The European Commission said in June it was concerned the merged company would hold strong market positions in both cellular chipsets and chips for near-field communications, incentivizing it to exclude rival suppliers from the market or modify NXP’s current intellectual property licensing practices. The EU also said the deal might remove competition for chips used in the automotive sector.

Qualcomm agreed to buy NXP in October 2016, in a deal that would make it one of the top suppliers of chips used in cars, at a time when manufacturers are building automobiles with greater computer power and self-driving models develop.

The U.S. has already cleared the deal, but the merger still faces review from other jurisdictions, including China.

The Financial Times has reported the EU’s clearance could come as soon as next week.

Qualcomm’s merger with NXP would enlarge the company, just as Broadcom has been angling to take it over. Broadcom, which is currently co-headquartered in San Jose, Calif. and Singapore, launched a bid in November for Qualcomm that was rejected by the latter’s board. Broadcom has since proposed replacing Qualcomm’s board of directors and the matter will be put to a shareholder vote in March.

If a deal is reached, it would face scrutiny from regulators in multiple countries over market dominance, innovation and national security.

The EU continues to scrutinize Qualcomm’s behavior in other areas. The commission formally accused Qualcomm in 2015 of illegally paying Apple Inc. to exclusively use its chips and selling chips below cost to force a competitor, Icera Inc., out of the market. Qualcomm has previously said its sales practices “have always complied with European competition law.”

Qualcomm, based in San Diego, is the largest supplier of chips for mobile devices, including baseband chips that provide cellular connections and processors that run smartphone applications.

However, Qualcomm earns most of its profits from charging handset makers royalties for using its cellular patents. Most government investigations so far have focused on its licensing practices.

The U.S. chip maker’s legal woes grew in 2017 after Apple opened a legal battle against it by suing Qualcomm in the U.S. and later in China and the U.K.—building on international resistance to Qualcomm’s patent-licensing business that has included antitrust investigations and fines in China, South Korea and the U.S.

Write to Natalia Drozdiak at

US and Poland strike $10.5 billion missile defense deal

November 18, 2017

The US has approved the $10.5 billion sale of a Patriot anti-missile system to NATO ally Poland. Eastern European NATO states have been ramping up their military capabilities in the face of perceived Russian aggression.

Polish President Andrzej Duda welcomes Donald Trump during state visit in July 2017 (Reuters/C. Barria)

In a move likely to irk Russia, the US and Poland agreed on Friday a major arms deal that could see the eastern European NATO member soon begin conducting air and missile defense operations.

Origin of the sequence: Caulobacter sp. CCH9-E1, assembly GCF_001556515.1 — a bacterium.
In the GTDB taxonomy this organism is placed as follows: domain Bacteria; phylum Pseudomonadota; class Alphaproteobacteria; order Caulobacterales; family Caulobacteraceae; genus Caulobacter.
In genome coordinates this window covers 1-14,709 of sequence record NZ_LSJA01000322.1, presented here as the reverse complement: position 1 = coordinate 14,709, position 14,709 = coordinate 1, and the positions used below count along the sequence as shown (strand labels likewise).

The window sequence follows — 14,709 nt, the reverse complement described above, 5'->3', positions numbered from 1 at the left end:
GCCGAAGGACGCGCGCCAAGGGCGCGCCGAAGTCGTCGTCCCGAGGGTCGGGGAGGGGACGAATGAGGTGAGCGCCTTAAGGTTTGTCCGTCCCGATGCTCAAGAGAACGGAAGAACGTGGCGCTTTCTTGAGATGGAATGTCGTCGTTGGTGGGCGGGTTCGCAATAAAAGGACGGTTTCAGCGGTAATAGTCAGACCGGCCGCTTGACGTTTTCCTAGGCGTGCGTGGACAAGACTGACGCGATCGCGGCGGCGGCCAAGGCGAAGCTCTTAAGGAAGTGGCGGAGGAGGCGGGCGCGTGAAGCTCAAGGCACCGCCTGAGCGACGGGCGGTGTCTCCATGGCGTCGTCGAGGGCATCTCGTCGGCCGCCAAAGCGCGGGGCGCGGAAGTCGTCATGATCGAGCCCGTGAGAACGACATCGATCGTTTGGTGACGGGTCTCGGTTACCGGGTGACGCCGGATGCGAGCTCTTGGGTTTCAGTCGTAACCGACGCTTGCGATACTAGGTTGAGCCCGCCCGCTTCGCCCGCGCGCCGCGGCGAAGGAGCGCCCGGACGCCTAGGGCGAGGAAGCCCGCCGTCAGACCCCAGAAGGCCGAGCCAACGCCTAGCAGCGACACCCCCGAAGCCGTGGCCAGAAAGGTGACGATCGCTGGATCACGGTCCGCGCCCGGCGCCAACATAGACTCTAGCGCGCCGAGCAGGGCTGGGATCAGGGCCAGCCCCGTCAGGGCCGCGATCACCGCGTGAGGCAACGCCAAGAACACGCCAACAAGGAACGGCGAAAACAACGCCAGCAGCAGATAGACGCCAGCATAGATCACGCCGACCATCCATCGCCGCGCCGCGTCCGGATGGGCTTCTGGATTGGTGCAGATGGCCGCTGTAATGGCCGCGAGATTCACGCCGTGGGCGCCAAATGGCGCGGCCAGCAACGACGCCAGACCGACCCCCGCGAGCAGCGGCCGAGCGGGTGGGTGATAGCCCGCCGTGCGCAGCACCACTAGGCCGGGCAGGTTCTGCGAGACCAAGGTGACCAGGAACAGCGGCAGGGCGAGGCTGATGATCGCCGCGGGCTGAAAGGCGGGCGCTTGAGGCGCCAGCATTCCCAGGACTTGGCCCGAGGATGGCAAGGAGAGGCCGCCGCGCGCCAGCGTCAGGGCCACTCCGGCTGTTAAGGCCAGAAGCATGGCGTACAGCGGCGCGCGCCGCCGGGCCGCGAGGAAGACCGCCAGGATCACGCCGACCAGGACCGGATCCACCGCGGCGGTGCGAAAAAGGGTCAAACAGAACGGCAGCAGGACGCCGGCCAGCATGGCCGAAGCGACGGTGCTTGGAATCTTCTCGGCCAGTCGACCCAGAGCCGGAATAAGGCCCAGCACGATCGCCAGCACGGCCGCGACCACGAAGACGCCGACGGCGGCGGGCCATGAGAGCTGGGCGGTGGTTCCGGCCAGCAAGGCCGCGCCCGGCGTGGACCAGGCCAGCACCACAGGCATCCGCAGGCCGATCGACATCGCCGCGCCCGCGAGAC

As part of the $10.5 billion (€8.9 billion) sale, Poland is expected to receive 208 Patriot Advanced Capabilty-3 (PAC-3) Missile Segment Enhancement missiles, 16 M903 launching stations, four AN/MPQ-65 radars, four control stations, spares, software and associated equipment.

Read moreNATO in a nutshell: What you need to know

Made by US defense contractor Raytheon, the missiles are reportedly designed to detect, track and engage unmanned aerial vehicles (UAVs), cruise missiles and short-range or tactical ballistic missiles.

In a statement issued following the sale, the State Department said that: “A secure Europe capable of deterring air and missile threats and other forms of aggression promotes peace and stability within NATO and on the European continent.”

The transaction still requires congressional approval, since any sale of advanced military technology to another country requires special permission. Congress has 15 days to raise any objections to the deal, although this agreement is expected to pass swiftly, given the close military ties between the two countries.

During US President Donald Trump’s visit  to Warsaw in July, the US and Poland signed a memorandum of intent for weapons sales.

Poland is one of a handful of eastern European nations that has increasingly built up their military capacity in the face of potential Russian aggression, following the 2014 annexation of Crimea from Ukraine.

Read more: Eastern Europe’s defense industry: from boom to bang?

Last year Russia deployed nuclear-capable Iskaner missiles on its Kaliningrad exclave bordering Lithuania and Poland. The move rattled NATO members, and prompted members, including the US and Germany, to begin carrying out military drills in the region.

Poland joins the Netherlands, Germany, Spain and Greece as one of the few European countries in possession of a Patriot air-defense system. The US has also recently deployed a Patriot battery in Lithuania as part of the multinational NATO exercises in the Baltic region.